Definition – What doesÂ Core NetworkÂ mean?
A core network is a telecommunication network’s core part, which offers numerous services to the customers who are interconnected by the access network. Its key function is to direct telephone calls over the public-switched telephone network.
In general, this term signifies the highly functional communication facilities that interconnect primary nodes. The core network delivers routes to exchange information among various sub-networks. When it comes to enterprise networks that serve a single organization, the term backbone is often used instead of core network, whereas when used with service providers the term core network is prominent.
This term is also known as network core or backbone network.
Techopedia explainsÂ Core Network
Core networks usually offer the following features:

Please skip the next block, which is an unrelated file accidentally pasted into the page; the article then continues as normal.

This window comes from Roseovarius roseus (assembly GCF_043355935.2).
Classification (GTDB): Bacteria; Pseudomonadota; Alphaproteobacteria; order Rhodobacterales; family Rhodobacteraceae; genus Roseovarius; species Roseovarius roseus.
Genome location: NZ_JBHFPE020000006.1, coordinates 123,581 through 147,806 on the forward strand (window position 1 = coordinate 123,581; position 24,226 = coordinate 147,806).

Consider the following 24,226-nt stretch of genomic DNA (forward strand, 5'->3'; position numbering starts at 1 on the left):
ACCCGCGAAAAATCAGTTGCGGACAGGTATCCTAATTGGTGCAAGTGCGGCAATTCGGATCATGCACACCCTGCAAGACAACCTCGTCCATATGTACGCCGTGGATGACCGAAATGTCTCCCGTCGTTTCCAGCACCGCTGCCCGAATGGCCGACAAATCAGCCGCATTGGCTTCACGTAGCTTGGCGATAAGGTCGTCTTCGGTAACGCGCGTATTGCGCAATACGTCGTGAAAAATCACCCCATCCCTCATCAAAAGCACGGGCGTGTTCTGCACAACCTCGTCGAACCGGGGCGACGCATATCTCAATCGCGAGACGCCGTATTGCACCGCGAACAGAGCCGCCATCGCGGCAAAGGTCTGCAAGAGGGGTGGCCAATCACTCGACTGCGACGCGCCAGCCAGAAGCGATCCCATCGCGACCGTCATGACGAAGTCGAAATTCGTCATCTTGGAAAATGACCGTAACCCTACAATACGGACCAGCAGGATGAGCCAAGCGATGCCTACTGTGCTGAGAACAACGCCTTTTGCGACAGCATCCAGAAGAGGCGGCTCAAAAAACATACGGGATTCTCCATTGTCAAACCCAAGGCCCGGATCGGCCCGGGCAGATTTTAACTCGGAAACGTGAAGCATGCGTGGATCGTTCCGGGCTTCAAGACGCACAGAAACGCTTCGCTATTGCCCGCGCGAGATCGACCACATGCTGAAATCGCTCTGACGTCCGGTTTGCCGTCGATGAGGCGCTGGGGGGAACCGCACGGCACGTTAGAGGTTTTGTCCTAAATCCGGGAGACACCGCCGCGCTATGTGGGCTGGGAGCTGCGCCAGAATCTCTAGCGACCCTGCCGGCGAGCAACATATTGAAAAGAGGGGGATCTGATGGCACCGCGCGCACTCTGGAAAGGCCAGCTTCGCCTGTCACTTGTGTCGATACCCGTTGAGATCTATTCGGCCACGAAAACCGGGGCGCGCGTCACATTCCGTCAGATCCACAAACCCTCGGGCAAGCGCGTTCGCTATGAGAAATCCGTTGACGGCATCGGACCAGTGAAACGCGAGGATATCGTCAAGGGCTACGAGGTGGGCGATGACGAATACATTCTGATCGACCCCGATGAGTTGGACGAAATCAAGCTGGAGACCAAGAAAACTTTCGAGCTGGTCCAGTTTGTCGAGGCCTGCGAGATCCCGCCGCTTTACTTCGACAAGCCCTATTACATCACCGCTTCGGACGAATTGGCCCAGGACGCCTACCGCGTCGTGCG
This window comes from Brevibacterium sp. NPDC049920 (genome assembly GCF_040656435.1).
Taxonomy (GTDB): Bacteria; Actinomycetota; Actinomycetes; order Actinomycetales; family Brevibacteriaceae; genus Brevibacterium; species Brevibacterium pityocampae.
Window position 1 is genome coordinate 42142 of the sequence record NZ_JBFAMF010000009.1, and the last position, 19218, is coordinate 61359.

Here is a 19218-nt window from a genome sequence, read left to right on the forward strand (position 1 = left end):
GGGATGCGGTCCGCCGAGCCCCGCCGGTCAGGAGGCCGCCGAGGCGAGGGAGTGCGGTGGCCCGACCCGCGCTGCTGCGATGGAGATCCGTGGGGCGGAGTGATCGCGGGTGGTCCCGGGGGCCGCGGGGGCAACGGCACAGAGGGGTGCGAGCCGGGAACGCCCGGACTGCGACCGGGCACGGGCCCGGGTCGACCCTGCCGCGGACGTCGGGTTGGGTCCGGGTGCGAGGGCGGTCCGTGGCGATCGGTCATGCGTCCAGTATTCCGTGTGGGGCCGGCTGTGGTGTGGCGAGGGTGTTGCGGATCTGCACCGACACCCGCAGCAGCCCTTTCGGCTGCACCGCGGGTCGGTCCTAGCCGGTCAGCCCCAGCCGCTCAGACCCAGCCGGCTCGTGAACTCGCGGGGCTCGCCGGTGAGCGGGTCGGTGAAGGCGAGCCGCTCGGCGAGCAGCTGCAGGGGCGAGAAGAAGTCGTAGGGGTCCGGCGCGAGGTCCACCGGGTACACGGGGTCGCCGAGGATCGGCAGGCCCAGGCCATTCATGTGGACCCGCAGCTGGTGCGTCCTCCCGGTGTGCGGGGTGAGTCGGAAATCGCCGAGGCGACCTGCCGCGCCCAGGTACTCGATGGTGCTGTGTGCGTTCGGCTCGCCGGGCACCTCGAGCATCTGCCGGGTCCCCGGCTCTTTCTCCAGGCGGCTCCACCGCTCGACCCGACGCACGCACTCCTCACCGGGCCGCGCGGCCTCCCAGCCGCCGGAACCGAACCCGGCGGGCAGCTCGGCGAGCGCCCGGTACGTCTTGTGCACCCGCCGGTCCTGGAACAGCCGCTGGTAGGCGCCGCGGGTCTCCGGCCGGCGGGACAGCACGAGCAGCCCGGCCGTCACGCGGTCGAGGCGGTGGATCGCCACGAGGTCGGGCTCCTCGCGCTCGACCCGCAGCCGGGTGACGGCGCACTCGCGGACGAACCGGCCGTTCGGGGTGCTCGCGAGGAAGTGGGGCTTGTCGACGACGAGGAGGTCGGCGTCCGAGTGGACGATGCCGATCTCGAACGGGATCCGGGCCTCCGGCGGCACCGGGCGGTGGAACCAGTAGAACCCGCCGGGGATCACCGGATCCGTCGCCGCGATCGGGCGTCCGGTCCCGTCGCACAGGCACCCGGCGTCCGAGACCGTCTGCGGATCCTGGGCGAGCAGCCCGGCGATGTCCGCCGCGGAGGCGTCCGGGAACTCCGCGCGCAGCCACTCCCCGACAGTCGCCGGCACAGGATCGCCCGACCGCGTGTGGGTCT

- Aggregation: The top degree of aggregation can be seen in a service provider network. Next in the hierarchy within the core nodes is the distribution networks, followed by the edge networks.
- Authentication: Determines whether the user demanding a service from a telecom network is permitted to complete the task within the network.
- Call Control or Switching: Determines the future span of a call depending on the processing of call signaling.
- Charging: Deals with the processing and collation of charging the data created by multiple network nodes.
- Service Invocation: A core network executes the service invocation task for its customers. Service invocation may occur in line with some precise activity (such as call forwarding) by the users or unconditionally (such as for call waiting).
- Gateways: Should be used in core network for accessing other networks. The functionality of gateways depends on the kind of network to which it is connected.